I never got into a fistfight or suffered physical harm from another kid when I was young, other than a kid once randomly slugging me in the solar plexus. But I was afraid of bullies. I felt a little extra vulnerable because of being a bookworm. I tried to at least put some hard edge onto my intellectuality so that I wouldn’t look too much like a pushover and thereby attract unwanted attention from bullies.
During the years my own children were in elementary school, I was delightfully surprised to learn of serious anti-bullying campaigns, and to see how, as a result, my children felt less fear than I had in school. I see anti-bullying campaigns as part of the anti-violence march of civilization that Steven Pinker documents in The Better Angels of Our Nature: Why Violence Has Declined. (See also my post “Things are Getting Better: 3 Videos.”)
Going even further, the spirit of anti-bullying campaigns is being extended to other forms of cruelty that can only be called violence metaphorically. After reading Sumathi Reddy’s Wall Street Journal article “Little Children and Already Acting Mean Children, Especially Girls, Withhold Friendship as a Weapon; Teaching Empathy" I tweeted:
It is wonderful that anti-bullying campaigns are now being extended to fight social exclusion.
There are certainly many worse things in the world than bullying, but I suspect that many of those worse things are the actions of either those who got practice in bullying when they were young, or whose bad behavior later on was partly revenge on the world for bullying suffered when young.
To further make the case that bullying is not a trivial matter, in their article in the Proceedings of the National Academy of Science, ”Childhood bullying involvement predicts low-grade systemic inflammation into adulthood,“ William E. Copeland, Dieter Wolkeb, Suzet Tanya Lereya, Lilly Shanahan, Carol Worthman, and E. Jane Costello write:
Bullying is a common childhood experience that affects children at all income levels and racial/ethnic groups. Being a bully victim has long-term adverse consequences on physical and mental health and financial functioning, but bullies themselves display few ill effects. Here, we show that victims suffer from greater increases in low-grade systemic inflammation from childhood to young adulthood than are seen in others. In contrast, bullies showed lower increases in inflammation into adulthood compared with those uninvolved in bullying. Elevated systemic low-grade inflammation is a mechanism by which this common childhood social adversity may get under the skin to affect adult health functioning, even many years later.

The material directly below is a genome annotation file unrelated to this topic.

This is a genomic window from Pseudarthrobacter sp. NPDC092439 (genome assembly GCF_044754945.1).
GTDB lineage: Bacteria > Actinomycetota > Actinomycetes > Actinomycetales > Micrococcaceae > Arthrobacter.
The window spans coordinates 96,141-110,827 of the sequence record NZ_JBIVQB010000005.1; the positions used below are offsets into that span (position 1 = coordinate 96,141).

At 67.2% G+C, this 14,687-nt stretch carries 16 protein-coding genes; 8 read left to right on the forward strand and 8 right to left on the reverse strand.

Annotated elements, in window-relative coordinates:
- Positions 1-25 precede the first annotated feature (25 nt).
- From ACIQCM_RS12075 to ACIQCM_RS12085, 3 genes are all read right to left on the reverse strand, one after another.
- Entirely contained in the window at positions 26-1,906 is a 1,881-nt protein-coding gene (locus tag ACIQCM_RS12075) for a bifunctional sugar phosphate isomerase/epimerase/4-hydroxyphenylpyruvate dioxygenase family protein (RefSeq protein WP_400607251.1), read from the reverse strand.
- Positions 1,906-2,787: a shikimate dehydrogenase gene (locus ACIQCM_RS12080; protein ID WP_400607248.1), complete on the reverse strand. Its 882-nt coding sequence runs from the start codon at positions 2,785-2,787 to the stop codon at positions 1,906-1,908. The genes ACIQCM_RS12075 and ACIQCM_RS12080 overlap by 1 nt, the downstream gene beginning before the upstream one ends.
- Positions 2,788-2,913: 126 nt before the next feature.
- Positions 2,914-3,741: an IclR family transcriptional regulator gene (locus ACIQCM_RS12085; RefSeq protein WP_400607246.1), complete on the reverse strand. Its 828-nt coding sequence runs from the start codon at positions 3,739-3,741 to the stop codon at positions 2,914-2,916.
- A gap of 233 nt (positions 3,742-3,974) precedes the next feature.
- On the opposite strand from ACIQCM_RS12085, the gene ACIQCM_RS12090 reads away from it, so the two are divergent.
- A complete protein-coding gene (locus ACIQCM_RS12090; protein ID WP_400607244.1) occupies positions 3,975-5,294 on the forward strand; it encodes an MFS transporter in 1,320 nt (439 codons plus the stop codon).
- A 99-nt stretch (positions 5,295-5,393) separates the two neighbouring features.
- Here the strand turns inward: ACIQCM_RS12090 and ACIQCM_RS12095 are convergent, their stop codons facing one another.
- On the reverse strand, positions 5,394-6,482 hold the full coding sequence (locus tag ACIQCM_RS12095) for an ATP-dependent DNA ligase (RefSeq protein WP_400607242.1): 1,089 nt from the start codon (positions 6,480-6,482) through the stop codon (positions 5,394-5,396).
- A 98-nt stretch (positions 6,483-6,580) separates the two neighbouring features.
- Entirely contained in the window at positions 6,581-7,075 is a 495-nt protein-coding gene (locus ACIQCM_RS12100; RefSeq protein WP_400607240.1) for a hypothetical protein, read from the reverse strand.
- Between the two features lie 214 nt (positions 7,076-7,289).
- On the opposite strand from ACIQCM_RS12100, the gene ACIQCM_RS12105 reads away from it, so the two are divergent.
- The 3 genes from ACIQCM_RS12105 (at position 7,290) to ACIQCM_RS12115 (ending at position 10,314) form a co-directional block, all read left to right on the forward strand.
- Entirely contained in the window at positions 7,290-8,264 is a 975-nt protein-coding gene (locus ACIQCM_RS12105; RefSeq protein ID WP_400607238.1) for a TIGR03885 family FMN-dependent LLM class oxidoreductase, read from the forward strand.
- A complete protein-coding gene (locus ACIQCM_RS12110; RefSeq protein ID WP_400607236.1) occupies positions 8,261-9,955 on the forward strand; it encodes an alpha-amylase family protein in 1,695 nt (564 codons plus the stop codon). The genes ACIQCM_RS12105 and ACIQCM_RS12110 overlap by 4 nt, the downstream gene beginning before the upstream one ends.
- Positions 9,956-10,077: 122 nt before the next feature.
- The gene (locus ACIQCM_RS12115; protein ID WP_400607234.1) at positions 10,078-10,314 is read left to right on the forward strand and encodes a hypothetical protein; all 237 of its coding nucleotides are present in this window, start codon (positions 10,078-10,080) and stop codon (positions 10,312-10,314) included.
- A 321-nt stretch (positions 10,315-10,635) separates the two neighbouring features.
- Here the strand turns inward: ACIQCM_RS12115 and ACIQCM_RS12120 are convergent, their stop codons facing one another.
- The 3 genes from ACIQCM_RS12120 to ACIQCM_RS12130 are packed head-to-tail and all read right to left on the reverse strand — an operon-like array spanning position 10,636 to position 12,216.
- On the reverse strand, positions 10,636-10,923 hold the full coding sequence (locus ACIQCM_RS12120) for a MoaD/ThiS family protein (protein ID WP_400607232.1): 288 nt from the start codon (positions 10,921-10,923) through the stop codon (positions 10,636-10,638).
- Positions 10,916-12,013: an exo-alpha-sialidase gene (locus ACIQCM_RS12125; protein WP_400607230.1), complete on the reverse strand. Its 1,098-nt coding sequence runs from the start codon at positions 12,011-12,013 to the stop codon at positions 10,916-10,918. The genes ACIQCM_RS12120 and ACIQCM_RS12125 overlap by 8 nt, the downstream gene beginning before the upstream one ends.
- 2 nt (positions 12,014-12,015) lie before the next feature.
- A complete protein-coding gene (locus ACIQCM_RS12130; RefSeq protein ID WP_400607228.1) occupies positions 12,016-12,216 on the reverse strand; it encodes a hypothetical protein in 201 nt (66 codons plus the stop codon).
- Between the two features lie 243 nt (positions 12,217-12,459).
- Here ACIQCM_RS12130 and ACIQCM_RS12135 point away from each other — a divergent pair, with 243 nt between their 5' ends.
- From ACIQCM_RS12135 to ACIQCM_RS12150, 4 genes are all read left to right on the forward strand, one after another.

(You can see a discussion of this research in the Washington Post here.) One bit of context for this is that inflammation is being seen more and more as a risk factor for heart disease, strokes and other maladies in later life. So inflammation is not innocent.
A little over a year ago, an overlapping team of researchers reported long-lasting psychological problems resulting from being bullied as a child. Here is the description in an article in Reuters by Genevra Pittman, ”Psychological effects of bullying can last years“:
"It’s obviously very well established how problematic bullying is short-term,” said William Copeland, a clinical psychologist who led the new study at Duke University Medical Center in Durham, North Carolina.
“I was surprised that a decade down the road after they’ve been victimized, when they’ve kind of transitioned to adulthood, we would still see these emotional marks for the victims and also the bullies/victims.”
His team’s research included 1,420 youth from Western North Carolina who were asked about their experiences with bullying at various points between age nine and 16, then were followed and assessed for psychiatric disorders through age 26.
Just over one-quarter of kids and their parents reported they were bullied at least once, and close to one in ten said they had bullied other kids.
After adjusting for the participants’ history of family hardships, the researchers found that, compared to young adults with no history of bullying, former victims were at higher risk for a range of psychiatric conditions.
For example, 6 percent of uninvolved youth went on to have an anxiety disorder, versus 24 percent of former bullying victims and 32 percent of youth who had been both bullies and targets of bullying.
Kids who originally reported both bullying and being bullied were the most likely to be diagnosed with panic disorder or depression as young adults or to consider suicide.
Of course, this does not prove causality; those things that tend to make kids attractive target for bullying might still cause an elevated rate of psychological disorders even if an effective anti-bullying campaign meant that “easy targets” did not in fact suffer from bullying. Most likely there is some of that. But I wouldn’t want to bet on a total lack of causality from being bullied to having psychological problems later on in life. If there are regions of the country where anti-bullying campaigns have not yet begun in earnest, it should be possible to do randomized trials implementing anti-bullying campaigns in half of the schools in a sample.
If metaphorical violence is included, bullies are not absent among adults. The power of adults who are bullies in this broader sense can be reduced if they are clearly labeled as bullies by those around them.